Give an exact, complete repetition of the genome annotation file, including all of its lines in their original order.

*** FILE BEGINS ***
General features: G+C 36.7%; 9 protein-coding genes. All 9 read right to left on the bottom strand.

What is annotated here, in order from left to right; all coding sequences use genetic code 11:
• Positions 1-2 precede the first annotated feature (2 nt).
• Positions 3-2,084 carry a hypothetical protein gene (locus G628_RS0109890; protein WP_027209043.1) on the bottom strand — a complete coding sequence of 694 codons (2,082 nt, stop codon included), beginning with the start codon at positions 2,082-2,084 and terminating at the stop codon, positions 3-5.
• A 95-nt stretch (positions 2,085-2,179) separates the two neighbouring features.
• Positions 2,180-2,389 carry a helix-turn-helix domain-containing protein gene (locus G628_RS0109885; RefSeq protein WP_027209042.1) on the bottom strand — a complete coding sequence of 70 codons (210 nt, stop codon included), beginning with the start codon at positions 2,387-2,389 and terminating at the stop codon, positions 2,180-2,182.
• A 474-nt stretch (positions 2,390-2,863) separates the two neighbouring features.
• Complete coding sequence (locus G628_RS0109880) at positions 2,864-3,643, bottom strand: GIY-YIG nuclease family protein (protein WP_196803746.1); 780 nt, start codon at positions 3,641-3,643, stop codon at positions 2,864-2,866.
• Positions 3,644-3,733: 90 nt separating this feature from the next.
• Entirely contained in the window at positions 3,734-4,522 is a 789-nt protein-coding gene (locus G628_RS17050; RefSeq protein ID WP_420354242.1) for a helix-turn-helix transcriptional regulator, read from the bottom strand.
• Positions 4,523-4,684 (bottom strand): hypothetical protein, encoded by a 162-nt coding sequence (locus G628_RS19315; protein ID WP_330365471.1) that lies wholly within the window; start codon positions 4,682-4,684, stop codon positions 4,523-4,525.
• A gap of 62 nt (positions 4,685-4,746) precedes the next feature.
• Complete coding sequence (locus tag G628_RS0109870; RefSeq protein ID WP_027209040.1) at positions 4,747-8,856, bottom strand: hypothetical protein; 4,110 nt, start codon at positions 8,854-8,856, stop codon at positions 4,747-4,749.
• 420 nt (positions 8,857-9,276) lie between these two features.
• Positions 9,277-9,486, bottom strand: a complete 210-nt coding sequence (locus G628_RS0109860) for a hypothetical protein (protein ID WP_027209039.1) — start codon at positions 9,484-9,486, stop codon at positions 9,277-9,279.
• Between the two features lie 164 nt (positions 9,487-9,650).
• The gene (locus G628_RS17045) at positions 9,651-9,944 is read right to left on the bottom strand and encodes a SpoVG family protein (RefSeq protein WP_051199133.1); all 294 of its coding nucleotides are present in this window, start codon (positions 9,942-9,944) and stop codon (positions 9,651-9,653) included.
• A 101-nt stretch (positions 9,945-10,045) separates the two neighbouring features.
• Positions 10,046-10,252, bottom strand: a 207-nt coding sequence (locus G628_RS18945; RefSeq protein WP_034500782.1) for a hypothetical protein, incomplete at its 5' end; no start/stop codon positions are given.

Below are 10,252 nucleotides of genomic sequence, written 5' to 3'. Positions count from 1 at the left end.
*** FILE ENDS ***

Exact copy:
General features: G+C 36.7%; 9 protein-coding genes. All 9 read right to left on the bottom strand.

What is annotated here, in order from left to right; all coding sequences use genetic code 11:
• Positions 1-2 precede the first annotated feature (2 nt).
• Positions 3-2,084 carry a hypothetical protein gene (locus G628_RS0109890; protein WP_027209043.1) on the bottom strand — a complete coding sequence of 694 codons (2,082 nt, stop codon included), beginning with the start codon at positions 2,082-2,084 and terminating at the stop codon, positions 3-5.
• A 95-nt stretch (positions 2,085-2,179) separates the two neighbouring features.
• Positions 2,180-2,389 carry a helix-turn-helix domain-containing protein gene (locus G628_RS0109885; RefSeq protein WP_027209042.1) on the bottom strand — a complete coding sequence of 70 codons (210 nt, stop codon included), beginning with the start codon at positions 2,387-2,389 and terminating at the stop codon, positions 2,180-2,182.
• A 474-nt stretch (positions 2,390-2,863) separates the two neighbouring features.
• Complete coding sequence (locus G628_RS0109880) at positions 2,864-3,643, bottom strand: GIY-YIG nuclease family protein (protein WP_196803746.1); 780 nt, start codon at positions 3,641-3,643, stop codon at positions 2,864-2,866.
• Positions 3,644-3,733: 90 nt separating this feature from the next.
• Entirely contained in the window at positions 3,734-4,522 is a 789-nt protein-coding gene (locus G628_RS17050; RefSeq protein ID WP_420354242.1) for a helix-turn-helix transcriptional regulator, read from the bottom strand.
• Positions 4,523-4,684 (bottom strand): hypothetical protein, encoded by a 162-nt coding sequence (locus G628_RS19315; protein ID WP_330365471.1) that lies wholly within the window; start codon positions 4,682-4,684, stop codon positions 4,523-4,525.
• A gap of 62 nt (positions 4,685-4,746) precedes the next feature.
• Complete coding sequence (locus tag G628_RS0109870; RefSeq protein ID WP_027209040.1) at positions 4,747-8,856, bottom strand: hypothetical protein; 4,110 nt, start codon at positions 8,854-8,856, stop codon at positions 4,747-4,749.
• 420 nt (positions 8,857-9,276) lie between these two features.
• Positions 9,277-9,486, bottom strand: a complete 210-nt coding sequence (locus G628_RS0109860) for a hypothetical protein (protein ID WP_027209039.1) — start codon at positions 9,484-9,486, stop codon at positions 9,277-9,279.
• Between the two features lie 164 nt (positions 9,487-9,650).
• The gene (locus G628_RS17045) at positions 9,651-9,944 is read right to left on the bottom strand and encodes a SpoVG family protein (RefSeq protein WP_051199133.1); all 294 of its coding nucleotides are present in this window, start codon (positions 9,942-9,944) and stop codon (positions 9,651-9,653) included.
• A 101-nt stretch (positions 9,945-10,045) separates the two neighbouring features.
• Positions 10,046-10,252, bottom strand: a 207-nt coding sequence (locus G628_RS18945; RefSeq protein WP_034500782.1) for a hypothetical protein, incomplete at its 5' end; no start/stop codon positions are given.

Below are 10,252 nucleotides of genomic sequence, written 5' to 3'. Positions count from 1 at the left end.